• "Changes in Endangered/ Critically Endangered species reported in international trade". Critically Endangered and Endangered species are priority species and any trade could be detrimental. Data are available for annual analyses and are currently run every 3 years under the CITES Review of Significant Trade process. The trend could be back-dated as far as IUCN data are available. Data source = CITES Trade Database and IUCN Red List. 
• "Change in the [number/proportion] species considered threatened by international trade". This indicator monitors trends in time in the number of species assessed by the IUCN Red List as threatened by trade. It should be available in 2021 and could be run at least every three years. Trends could be back-dated as far as IUCN data are available. Data source = IUCN Red List.
posted on 2020-09-11 17:50 UTC by claire mclardy, UNEP-WCMC
This is a reply to 1931 RE: Sustainable harvest, trade and use of biodiversity [#1937]
Agree totally that regenerative agriculture is an example of sustainable use, if practised effectively. This is an example of a systemic change towards sustainability. As opposed to extractive or consumptive use.
posted on 2020-09-11 18:35 UTC by Janice Cox, World Animal Net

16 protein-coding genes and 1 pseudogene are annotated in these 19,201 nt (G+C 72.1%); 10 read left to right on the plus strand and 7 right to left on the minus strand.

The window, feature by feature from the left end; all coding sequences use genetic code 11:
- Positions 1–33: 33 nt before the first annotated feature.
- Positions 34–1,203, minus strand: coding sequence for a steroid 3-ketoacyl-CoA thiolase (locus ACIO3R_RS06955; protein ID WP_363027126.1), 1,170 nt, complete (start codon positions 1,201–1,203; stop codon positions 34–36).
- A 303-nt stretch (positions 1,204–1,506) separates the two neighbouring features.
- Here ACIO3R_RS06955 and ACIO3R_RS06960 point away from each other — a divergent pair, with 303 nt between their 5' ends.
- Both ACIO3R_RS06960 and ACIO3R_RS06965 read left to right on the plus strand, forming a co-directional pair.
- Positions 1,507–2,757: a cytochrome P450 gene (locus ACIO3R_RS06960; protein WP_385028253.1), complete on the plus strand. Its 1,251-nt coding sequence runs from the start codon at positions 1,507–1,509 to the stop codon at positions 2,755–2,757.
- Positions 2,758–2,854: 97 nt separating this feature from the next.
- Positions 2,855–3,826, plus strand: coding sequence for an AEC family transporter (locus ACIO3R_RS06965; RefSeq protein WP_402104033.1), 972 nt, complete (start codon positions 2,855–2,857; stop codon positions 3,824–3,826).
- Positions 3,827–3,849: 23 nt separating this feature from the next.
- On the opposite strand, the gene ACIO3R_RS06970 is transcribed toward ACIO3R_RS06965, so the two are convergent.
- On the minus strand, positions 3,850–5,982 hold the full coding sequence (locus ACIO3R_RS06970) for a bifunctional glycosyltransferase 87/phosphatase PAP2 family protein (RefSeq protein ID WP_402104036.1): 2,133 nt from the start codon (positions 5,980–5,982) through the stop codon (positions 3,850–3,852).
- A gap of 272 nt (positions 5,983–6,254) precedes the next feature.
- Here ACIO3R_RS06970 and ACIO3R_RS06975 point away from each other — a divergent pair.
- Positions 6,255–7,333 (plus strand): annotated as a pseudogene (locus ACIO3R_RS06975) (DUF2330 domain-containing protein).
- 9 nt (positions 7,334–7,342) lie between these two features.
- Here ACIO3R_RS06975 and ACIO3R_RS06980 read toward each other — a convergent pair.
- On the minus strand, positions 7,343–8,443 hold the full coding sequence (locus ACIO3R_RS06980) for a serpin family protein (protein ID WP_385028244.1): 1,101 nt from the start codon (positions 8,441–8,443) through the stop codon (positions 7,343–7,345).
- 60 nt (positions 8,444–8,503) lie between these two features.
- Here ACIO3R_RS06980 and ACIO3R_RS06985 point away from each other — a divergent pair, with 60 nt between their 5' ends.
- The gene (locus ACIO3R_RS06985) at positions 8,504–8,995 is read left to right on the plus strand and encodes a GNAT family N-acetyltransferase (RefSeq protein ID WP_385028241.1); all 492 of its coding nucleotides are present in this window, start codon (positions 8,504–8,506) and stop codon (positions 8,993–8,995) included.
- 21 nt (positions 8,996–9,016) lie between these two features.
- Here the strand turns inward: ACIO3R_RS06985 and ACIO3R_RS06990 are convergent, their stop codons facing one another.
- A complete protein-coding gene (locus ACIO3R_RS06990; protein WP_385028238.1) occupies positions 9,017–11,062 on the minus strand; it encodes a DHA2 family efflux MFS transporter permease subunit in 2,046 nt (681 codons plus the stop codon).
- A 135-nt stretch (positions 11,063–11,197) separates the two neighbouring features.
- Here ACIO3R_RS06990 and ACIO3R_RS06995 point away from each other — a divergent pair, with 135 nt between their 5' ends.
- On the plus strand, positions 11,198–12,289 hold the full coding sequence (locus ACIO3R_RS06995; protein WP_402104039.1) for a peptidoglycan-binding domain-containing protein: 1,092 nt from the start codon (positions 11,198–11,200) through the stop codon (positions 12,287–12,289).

This is a reply to 1937 RE: Sustainable harvest, trade and use of biodiversity [#1940]
(with apologies; I've lost WiFi due to a storm and I can't read all of the other messages properly on my phone):   On behalf of WCS:

We are concerned that “use” is being conflated with “sustainable use”, as if the two are the same. There is unfortunately extensive use of biodiversity that is unsustainable, and all efforts must be made (science, management, enforcement, etc.) to prohibit that use, or to change its regime such that it becomes biologically, culturally, socially, and economically sustainable. We recommend a target on the elimination of unsustainable use (with associated indicators in the monitoring framework).

The IPBES Global Assessment clearly states that over-exploitation of organisms is one of the direct drivers of change in nature with the largest global impact. It states, “For terrestrial and freshwater ecosystems, land-use change has had the largest relative negative impact on nature since 1970, followed by the direct exploitation, in particular overexploitation, of animals, plants and other organisms, mainly via harvesting, logging, hunting and fishing.” We would prefer to see far more focus in the Global Biodiversity Framework and Monitoring Framework that commits governments to take strong action to combat overexploitation, whether terrestrial or marine, and whether flora or fauna; that should include clear indicators on reduction in overexploitation, implementation of science-based management measures, etc., that can provide incentives to governments and others to eliminate unsustainable use/overexploitation. That is missing currently.